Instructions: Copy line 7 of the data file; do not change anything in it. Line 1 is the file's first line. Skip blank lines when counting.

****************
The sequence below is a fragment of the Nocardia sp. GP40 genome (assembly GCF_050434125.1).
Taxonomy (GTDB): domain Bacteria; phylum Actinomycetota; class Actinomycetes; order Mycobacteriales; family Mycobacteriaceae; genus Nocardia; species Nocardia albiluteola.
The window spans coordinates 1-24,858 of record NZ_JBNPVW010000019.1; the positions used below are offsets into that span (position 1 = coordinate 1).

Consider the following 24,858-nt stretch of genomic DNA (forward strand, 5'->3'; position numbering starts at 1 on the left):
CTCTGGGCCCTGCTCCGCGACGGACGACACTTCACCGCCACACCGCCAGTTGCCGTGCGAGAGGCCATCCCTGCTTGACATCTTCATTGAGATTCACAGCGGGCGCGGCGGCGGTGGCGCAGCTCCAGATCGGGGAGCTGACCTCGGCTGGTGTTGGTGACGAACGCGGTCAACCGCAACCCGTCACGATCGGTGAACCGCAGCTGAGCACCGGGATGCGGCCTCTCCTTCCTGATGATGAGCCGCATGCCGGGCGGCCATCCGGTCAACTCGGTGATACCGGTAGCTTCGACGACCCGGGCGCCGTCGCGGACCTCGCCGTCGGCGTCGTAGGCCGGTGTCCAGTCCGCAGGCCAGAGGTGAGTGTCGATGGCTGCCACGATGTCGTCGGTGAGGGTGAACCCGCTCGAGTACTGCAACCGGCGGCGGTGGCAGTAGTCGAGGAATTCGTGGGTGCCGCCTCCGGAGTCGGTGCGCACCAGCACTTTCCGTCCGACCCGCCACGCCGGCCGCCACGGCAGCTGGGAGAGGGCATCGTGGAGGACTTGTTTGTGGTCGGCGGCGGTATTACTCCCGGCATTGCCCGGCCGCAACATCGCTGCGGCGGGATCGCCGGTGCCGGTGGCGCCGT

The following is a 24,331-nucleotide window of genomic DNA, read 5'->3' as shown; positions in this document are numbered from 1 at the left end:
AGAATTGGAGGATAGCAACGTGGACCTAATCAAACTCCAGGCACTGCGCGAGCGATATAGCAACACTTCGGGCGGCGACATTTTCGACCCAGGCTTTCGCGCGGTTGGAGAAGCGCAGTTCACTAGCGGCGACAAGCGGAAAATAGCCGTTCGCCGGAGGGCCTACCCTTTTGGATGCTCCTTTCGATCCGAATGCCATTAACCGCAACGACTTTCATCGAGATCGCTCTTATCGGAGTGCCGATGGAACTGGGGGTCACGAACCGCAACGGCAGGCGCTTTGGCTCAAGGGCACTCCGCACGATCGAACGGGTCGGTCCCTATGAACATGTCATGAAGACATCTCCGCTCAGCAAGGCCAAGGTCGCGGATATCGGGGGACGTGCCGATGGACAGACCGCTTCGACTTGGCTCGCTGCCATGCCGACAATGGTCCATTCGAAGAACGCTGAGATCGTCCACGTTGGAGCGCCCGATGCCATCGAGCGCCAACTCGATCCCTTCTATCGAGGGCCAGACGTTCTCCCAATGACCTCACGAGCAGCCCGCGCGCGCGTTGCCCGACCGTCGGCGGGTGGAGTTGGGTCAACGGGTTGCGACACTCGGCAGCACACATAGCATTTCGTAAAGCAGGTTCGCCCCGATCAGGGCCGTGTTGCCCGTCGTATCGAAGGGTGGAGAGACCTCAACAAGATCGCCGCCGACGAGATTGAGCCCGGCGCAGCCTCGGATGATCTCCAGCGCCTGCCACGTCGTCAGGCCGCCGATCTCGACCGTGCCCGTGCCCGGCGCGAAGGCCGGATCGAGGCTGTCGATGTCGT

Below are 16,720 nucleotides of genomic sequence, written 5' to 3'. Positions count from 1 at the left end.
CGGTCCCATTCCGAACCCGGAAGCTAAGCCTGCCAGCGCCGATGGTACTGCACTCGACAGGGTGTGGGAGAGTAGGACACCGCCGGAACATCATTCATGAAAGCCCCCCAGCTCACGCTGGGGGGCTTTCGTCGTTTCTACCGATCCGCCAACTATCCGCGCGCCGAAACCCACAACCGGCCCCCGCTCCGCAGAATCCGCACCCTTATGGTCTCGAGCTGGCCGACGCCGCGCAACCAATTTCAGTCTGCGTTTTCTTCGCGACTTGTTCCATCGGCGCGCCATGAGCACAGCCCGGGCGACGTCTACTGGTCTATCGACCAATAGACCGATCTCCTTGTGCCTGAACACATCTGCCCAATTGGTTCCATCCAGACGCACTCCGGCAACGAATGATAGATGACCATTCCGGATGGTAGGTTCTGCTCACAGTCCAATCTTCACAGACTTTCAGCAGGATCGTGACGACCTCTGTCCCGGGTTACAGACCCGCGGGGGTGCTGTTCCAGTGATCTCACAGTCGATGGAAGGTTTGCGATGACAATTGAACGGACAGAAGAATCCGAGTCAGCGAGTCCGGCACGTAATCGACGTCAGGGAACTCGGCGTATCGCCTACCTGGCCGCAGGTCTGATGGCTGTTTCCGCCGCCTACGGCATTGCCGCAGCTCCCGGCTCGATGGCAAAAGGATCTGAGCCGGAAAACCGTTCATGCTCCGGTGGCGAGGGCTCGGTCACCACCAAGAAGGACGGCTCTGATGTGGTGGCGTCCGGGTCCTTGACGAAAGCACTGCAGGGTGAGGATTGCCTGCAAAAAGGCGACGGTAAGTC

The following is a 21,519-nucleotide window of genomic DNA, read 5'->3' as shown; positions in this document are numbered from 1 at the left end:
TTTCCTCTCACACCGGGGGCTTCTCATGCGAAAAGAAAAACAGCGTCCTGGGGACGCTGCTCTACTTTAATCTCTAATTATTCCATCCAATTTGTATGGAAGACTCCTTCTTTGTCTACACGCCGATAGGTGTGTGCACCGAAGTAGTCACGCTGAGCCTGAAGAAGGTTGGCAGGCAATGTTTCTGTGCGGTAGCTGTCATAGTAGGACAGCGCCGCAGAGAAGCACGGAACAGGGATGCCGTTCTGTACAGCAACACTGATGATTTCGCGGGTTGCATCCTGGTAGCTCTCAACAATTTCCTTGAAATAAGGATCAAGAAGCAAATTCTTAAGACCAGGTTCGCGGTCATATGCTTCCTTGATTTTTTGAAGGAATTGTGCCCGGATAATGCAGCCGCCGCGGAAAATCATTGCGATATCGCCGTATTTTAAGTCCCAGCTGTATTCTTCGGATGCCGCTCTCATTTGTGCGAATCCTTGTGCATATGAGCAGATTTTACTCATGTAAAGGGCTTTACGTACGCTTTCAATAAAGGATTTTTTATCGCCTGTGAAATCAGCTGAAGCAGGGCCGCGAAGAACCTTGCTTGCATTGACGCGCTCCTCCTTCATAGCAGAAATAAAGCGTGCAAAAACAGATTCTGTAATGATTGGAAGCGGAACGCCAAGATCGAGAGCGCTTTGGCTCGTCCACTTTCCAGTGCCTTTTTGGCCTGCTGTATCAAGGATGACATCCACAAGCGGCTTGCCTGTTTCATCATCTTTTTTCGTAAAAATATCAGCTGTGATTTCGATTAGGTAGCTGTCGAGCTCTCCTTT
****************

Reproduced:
AGAATTGGAGGATAGCAACGTGGACCTAATCAAACTCCAGGCACTGCGCGAGCGATATAGCAACACTTCGGGCGGCGACATTTTCGACCCAGGCTTTCGCGCGGTTGGAGAAGCGCAGTTCACTAGCGGCGACAAGCGGAAAATAGCCGTTCGCCGGAGGGCCTACCCTTTTGGATGCTCCTTTCGATCCGAATGCCATTAACCGCAACGACTTTCATCGAGATCGCTCTTATCGGAGTGCCGATGGAACTGGGGGTCACGAACCGCAACGGCAGGCGCTTTGGCTCAAGGGCACTCCGCACGATCGAACGGGTCGGTCCCTATGAACATGTCATGAAGACATCTCCGCTCAGCAAGGCCAAGGTCGCGGATATCGGGGGACGTGCCGATGGACAGACCGCTTCGACTTGGCTCGCTGCCATGCCGACAATGGTCCATTCGAAGAACGCTGAGATCGTCCACGTTGGAGCGCCCGATGCCATCGAGCGCCAACTCGATCCCTTCTATCGAGGGCCAGACGTTCTCCCAATGACCTCACGAGCAGCCCGCGCGCGCGTTGCCCGACCGTCGGCGGGTGGAGTTGGGTCAACGGGTTGCGACACTCGGCAGCACACATAGCATTTCGTAAAGCAGGTTCGCCCCGATCAGGGCCGTGTTGCCCGTCGTATCGAAGGGTGGAGAGACCTCAACAAGATCGCCGCCGACGAGATTGAGCCCGGCGCAGCCTCGGATGATCTCCAGCGCCTGCCACGTCGTCAGGCCGCCGATCTCGACCGTGCCCGTGCCCGGCGCGAAGGCCGGATCGAGGCTGTCGATGTCGT